How Anti-Smoking Campaigns Can Offer a Blueprint for Tackling Global Warming

by Auden Schendler, excerpted from his LA Times op-ed

As Naomi Oreskes and Erik Conway point out in their book “The Merchants of Doubt,” the fossil fuel industry and the hard right have used the same tactics as the tobacco industry to seed doubt about the danger of climate change. In fact, they’ve often used the same people and institutions to deliver that message. Although that’s depressing (fool me once, shame on you; fool me twice, shame on me), it’s also hopeful, because we beat tobacco — or at least we’re winning, with smoking rates having dropped from 45% of the population in 1954 to less than 20% today.

First, we implemented policy solutions. The “sin taxes” levied on tobacco in most states made it increasingly difficult to afford the habit and created incentives to quit. Yes, those were regressive taxes, but some of the tax revenue has been used to support health and smoking-cessation programs.

Second, we used the courts to take on tobacco for willfully and knowingly hurting people. And we started to win those lawsuits.

Third, we changed cultural norms through advertising, in many cases funded through tobacco taxes.

And fourth, we embraced real, third-party, arbitrated science, blessed with the imprimatur of the U.S. surgeon general, as a tool for moving public policy forward.

And we won, even though nobody on an airplane in 1975 would have thought it possible. So let’s consider how we might apply those same techniques to solving climate change.

For starters, a revenue-neutral carbon tax could serve as a market mechanism to not only incentivize efficiency and clean energy but also as a way to create a free market for the first time, one that puts a price on the external costs of carbon. Even Canada’s oil-rich Alberta has such a tax. Such levies encourage efficiencies because reducing emissions leads to lower taxes.

As to legal action, we are already seeing a burgeoning movement to use the courts to hold polluters accountable for the harm they have done — and continue to do — to the air, the climate and our health.

“Atmospheric trust litigation” calls on the judicial branches of governments to force emissions cuts based on their fiduciary responsibility to protect the public trust.

NASA climatologist James Hansen recently filed a statement to a British court in support of an effort seeking to disclose who is funding the Global Warming Policy Foundation, a London-based climate skeptic think tank. Meanwhile, there is a growing conversation about who is liable for climate change. Businesses, shareholders and insurance companies are taking notice.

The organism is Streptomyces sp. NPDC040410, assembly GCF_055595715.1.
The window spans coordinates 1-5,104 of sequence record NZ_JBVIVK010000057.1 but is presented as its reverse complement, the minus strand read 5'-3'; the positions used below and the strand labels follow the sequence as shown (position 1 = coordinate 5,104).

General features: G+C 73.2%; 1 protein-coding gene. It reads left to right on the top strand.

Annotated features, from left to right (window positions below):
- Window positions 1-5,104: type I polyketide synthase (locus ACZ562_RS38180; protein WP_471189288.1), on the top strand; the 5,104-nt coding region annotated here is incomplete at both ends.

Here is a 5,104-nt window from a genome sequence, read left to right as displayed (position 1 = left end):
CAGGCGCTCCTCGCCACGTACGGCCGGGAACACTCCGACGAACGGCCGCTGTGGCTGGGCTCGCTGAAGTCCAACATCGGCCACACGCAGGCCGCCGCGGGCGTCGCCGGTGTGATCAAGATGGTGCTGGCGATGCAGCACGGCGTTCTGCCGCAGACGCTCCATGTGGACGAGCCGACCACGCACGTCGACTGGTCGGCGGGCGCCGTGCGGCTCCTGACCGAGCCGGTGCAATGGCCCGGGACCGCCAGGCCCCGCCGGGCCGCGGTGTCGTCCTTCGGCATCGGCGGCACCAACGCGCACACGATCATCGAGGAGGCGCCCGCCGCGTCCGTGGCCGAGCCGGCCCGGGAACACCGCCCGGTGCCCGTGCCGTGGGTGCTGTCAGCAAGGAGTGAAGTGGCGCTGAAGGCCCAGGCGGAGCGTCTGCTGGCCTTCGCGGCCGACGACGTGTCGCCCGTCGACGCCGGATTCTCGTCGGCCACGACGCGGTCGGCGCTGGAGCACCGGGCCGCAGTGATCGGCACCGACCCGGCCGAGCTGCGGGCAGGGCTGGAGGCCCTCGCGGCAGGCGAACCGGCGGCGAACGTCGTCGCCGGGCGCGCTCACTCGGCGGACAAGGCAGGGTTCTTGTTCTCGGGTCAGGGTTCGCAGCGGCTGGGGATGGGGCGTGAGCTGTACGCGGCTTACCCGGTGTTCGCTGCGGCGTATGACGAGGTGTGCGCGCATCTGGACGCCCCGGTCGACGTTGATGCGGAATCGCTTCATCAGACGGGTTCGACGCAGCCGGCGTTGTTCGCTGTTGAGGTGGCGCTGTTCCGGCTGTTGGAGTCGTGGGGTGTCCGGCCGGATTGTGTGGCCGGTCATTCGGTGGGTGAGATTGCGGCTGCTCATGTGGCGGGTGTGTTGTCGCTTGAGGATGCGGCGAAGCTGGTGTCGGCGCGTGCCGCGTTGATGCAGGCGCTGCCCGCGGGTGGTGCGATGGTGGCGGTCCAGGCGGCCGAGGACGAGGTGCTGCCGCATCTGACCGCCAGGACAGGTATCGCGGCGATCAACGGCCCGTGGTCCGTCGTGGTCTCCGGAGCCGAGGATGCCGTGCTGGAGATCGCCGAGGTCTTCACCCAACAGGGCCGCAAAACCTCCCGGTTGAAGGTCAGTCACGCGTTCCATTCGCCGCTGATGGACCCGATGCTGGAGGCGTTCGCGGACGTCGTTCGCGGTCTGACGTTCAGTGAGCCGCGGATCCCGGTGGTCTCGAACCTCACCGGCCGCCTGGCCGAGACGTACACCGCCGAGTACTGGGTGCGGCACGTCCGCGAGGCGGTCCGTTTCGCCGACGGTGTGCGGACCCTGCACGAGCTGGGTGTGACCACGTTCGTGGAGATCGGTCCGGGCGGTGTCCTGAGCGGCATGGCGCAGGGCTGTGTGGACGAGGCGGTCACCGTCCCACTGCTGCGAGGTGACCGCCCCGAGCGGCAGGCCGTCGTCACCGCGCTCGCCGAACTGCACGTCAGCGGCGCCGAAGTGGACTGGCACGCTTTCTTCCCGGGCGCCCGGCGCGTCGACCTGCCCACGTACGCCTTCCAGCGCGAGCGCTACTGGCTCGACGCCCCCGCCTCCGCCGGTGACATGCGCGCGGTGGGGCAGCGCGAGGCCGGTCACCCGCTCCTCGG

We are also slowly but surely chipping away at cultural norms with advertising and other media. The movie “An Inconvenient Truth” was a watershed in this effort, but many other examples abound…. A good maxim is that when a social debate reaches a charged state at the dinner table, the battle is nearly won. Think about civil and gay rights.

Last, science is slowly but surely taking back the game. When the Wall Street Journal published a series of baseless lies about climate change in January, it was debunked rapidly and widely by third-party groups such as the Union of Concerned Scientists. Other science arbiters, such as the Intergovernmental Panel on Climate Change and the National Academy of Sciences, have also made overwhelmingly clear the need for action.

Sure, there’s a long way to go. Denial is rampant, and the money behind the effort to delay action is as plentiful as civilization has ever known. But one only need recall the despair of the “nonsmoking” section of an airplane to remember that often sea change laps at the edges of convention. It really is darkest just before the dawn.

You can read the entire piece on the LA Times website.

Auden Schendler is the author of “Getting Green Done” and a board member of Protect Our Winters.

6 Responses to How Anti-Smoking Campaigns Can Offer a Blueprint for Tackling Global Warming

  1. I totally agree. For starters we should put warning notices on all gas pumps, like cigarette packages, saying that burning gasoline is increasing droughts, floods, heatwaves, forest fires, storms, and catastrophic climate chaos (or something like that).

  2. Mike Roddy says:

    Remember that scene in the Congressional committee room where all of the tobacco company CEO’s said under oath that smoking did not cause cancer?

    Well, they’ve still got their jobs. We cannot allow this to happen with those who are running our fossil fuel and utility companies. The ones promoting global warming denial should be prosecuted and fined. Some of us are tired of getting punked by those guys.

  3. Lou Grinzo says:

    I certainly agree with the overall comparison here, and I do think the same general game plan can be followed and will work.